The effects of air pollution are not limited to just respiratory problems, According to a recent study, about 6,20,000 early deaths in India were due to air pollution-related diseases in 2010. Of these deaths, half were caused by heart diseases triggered by exposure to air pollution that resulted in stroke and chronic obstructive pulmonary diseases. Lower respiratory tract infections and lung cancer are the other health hazards of air pollution.
In January, 2014, Yale University data put Delhi at a worse position vis-à-vis Beijing in terms of air quality. Beijing has got the bad nomenclature of “Greyjing” among some of its English-speaking residents due to the brownish grey smog that surrounds the city. However, even the latest data of WHO suggests that Beijing probably has better control system in place than Delhi. In March this year, Beijing’s “War Against Pollution” was declared by Chinese premier Le Keqiang to control the damage done by decades of unregulated growth. In the first four months, 652 industrial facilities have been punished for breaching environmental regulation. To enforce this, Beijing has a 500-strong squad of men and women. In April, China amended its 1989 environmental protection law, giving legal backing to the environmental inspectors and promising additional powers to monitor and punish violators.
In Indian cities, the major problem arises from reliance on fossil fuels such as coal-fired plants, dependence on privately-owned vehicles for transport, inefficient use of energy in building and use of bio-mass for cooking and heating. Sources are numerous but most of them are closely linked with economic activities. As the problems are many, the efforts in this direction remain insufficient to meet the challenges posed by pollution. What is much needed in Indian cities is to tighten the emission norms. As the country is lagging behind the global standards of emission levels, the policy focus should be on the 124 cities included in the WHO list. Control on the rising number of new private vehicles through taxation and extension of better public transport facilities can improve the vehicular emissions levels.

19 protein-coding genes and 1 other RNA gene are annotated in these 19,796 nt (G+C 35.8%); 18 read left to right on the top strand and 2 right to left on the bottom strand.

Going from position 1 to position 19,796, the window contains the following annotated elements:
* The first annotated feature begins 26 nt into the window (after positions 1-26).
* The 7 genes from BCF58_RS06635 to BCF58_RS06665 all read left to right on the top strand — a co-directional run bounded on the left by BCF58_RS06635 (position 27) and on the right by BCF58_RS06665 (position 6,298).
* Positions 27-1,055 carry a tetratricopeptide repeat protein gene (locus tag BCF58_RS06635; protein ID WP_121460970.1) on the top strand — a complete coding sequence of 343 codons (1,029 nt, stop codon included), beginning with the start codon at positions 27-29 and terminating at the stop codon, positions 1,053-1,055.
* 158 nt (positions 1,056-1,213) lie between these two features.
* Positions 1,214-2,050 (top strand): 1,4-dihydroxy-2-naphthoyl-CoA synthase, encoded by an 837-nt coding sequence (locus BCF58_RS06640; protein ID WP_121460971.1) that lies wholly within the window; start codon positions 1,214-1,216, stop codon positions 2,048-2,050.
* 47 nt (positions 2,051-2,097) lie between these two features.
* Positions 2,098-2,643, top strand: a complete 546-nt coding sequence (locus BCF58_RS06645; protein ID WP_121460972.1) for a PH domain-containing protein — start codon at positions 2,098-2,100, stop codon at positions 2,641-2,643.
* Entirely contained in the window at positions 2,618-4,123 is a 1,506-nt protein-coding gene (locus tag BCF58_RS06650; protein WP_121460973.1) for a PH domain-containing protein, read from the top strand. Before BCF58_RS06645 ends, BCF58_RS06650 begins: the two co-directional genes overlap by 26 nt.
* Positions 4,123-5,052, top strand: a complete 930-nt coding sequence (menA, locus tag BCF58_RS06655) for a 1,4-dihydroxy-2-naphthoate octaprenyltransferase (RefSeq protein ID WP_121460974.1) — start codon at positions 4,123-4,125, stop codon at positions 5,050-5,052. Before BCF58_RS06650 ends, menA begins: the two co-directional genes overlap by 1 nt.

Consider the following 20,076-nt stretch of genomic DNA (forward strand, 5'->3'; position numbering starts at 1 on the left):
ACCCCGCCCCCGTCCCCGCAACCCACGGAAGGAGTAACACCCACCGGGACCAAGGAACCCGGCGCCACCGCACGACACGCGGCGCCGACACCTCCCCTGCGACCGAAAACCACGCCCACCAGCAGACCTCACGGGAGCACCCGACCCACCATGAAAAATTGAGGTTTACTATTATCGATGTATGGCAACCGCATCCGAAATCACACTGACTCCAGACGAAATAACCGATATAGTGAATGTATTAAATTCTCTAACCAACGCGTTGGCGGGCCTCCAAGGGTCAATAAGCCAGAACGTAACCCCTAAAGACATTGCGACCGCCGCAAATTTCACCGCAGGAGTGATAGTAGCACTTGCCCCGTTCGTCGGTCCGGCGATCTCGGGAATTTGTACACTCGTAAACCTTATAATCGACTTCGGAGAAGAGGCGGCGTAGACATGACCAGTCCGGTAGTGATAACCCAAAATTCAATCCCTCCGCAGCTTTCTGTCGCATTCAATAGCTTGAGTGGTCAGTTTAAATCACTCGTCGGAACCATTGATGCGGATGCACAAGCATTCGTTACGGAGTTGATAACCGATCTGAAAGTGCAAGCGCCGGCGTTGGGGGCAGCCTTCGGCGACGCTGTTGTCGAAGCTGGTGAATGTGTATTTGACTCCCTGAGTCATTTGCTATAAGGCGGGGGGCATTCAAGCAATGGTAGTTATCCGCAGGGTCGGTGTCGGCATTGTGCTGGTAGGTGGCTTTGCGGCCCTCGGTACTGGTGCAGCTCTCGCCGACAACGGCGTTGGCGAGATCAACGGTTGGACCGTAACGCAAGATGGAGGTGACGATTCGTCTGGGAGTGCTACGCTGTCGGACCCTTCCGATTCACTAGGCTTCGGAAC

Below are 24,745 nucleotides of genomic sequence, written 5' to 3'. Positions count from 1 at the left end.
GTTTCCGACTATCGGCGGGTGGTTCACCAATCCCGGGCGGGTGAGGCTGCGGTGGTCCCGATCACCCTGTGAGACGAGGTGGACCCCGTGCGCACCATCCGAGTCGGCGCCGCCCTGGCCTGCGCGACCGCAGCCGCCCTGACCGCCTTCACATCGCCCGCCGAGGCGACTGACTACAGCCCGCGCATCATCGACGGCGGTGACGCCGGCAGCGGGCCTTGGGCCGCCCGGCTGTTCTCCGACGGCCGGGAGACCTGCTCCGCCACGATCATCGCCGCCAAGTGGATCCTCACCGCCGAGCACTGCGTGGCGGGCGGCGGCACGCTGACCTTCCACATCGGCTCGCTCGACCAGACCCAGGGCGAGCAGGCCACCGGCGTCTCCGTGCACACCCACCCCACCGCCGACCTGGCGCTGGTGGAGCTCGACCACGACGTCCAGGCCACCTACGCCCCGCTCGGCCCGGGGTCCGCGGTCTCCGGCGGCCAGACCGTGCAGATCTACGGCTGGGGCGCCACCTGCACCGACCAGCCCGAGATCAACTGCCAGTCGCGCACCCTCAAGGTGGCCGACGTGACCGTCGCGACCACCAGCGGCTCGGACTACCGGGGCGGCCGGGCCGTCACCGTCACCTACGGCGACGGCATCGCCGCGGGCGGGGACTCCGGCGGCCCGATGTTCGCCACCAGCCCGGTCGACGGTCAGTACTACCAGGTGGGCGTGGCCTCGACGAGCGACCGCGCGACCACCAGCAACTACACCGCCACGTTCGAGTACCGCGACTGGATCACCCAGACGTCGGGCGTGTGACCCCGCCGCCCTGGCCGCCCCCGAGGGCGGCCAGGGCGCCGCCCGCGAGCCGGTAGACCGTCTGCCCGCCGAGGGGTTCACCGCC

“We need a people-friendly approach and not a vehicle-friendly one. Efforts are already on for integration of all modes of transport which is the key to a less-polluted future,” asserts
Singh. The dependence on coal-fired plants should be done away with more investments in generation of renewable energy in the vicinity of the cities. Industry, transport and environmental factors may vary from city to city but there is no denial that the balancing norms are routinely violated. The WHO’s report has sounded the warning bell, with half of the respondents of Delhi, recently surveyed by The Energy and Resource Institute (TERI), saying that air quality in the city has worsened. If no immediate measures come into force, the right to clean air, taken for granted by one and all, will become an impossibility to achieve.
“Two roads diverged in the woods and I took the one less travelled by, and that has made all the difference”, wrote Robert Frost in 1920. It’s possibly time to follow his words literally.